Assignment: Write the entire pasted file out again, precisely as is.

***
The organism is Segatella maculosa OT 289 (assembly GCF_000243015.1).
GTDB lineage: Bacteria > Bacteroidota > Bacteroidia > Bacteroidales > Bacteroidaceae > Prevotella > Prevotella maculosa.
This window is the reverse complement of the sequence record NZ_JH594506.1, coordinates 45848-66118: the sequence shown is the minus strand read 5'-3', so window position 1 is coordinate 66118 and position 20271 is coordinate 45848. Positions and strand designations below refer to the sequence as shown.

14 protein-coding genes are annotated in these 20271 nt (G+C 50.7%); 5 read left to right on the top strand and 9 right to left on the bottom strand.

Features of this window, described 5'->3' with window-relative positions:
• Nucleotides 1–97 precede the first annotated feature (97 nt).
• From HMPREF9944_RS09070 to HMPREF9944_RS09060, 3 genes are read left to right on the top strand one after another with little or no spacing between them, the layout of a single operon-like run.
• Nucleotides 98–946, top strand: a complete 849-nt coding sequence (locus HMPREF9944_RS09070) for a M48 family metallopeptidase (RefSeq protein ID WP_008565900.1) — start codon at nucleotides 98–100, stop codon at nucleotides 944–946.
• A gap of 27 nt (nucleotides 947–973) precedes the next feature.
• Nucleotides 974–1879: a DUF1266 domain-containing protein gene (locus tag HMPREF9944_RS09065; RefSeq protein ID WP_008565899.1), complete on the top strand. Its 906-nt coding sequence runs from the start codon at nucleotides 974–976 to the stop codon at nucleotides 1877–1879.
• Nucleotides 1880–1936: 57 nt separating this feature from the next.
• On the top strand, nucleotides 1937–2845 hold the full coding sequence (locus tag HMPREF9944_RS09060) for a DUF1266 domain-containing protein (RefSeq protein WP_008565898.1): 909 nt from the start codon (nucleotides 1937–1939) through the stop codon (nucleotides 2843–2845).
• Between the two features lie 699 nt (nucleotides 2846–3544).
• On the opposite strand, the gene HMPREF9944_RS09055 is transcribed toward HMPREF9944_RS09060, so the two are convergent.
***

The organism is Segatella maculosa OT 289 (assembly GCF_000243015.1).
GTDB lineage: Bacteria > Bacteroidota > Bacteroidia > Bacteroidales > Bacteroidaceae > Prevotella > Prevotella maculosa.
This window is the reverse complement of the sequence record NZ_JH594506.1, coordinates 45848-66118: the sequence shown is the minus strand read 5'-3', so window position 1 is coordinate 66118 and position 20271 is coordinate 45848. Positions and strand designations below refer to the sequence as shown.

14 protein-coding genes are annotated in these 20271 nt (G+C 50.7%); 5 read left to right on the top strand and 9 right to left on the bottom strand.

Features of this window, described 5'->3' with window-relative positions:
• Nucleotides 1–97 precede the first annotated feature (97 nt).
• From HMPREF9944_RS09070 to HMPREF9944_RS09060, 3 genes are read left to right on the top strand one after another with little or no spacing between them, the layout of a single operon-like run.
• Nucleotides 98–946, top strand: a complete 849-nt coding sequence (locus HMPREF9944_RS09070) for a M48 family metallopeptidase (RefSeq protein ID WP_008565900.1) — start codon at nucleotides 98–100, stop codon at nucleotides 944–946.
• A gap of 27 nt (nucleotides 947–973) precedes the next feature.
• Nucleotides 974–1879: a DUF1266 domain-containing protein gene (locus tag HMPREF9944_RS09065; RefSeq protein ID WP_008565899.1), complete on the top strand. Its 906-nt coding sequence runs from the start codon at nucleotides 974–976 to the stop codon at nucleotides 1877–1879.
• Nucleotides 1880–1936: 57 nt separating this feature from the next.
• On the top strand, nucleotides 1937–2845 hold the full coding sequence (locus tag HMPREF9944_RS09060) for a DUF1266 domain-containing protein (RefSeq protein WP_008565898.1): 909 nt from the start codon (nucleotides 1937–1939) through the stop codon (nucleotides 2843–2845).
• Between the two features lie 699 nt (nucleotides 2846–3544).
• On the opposite strand, the gene HMPREF9944_RS09055 is transcribed toward HMPREF9944_RS09060, so the two are convergent.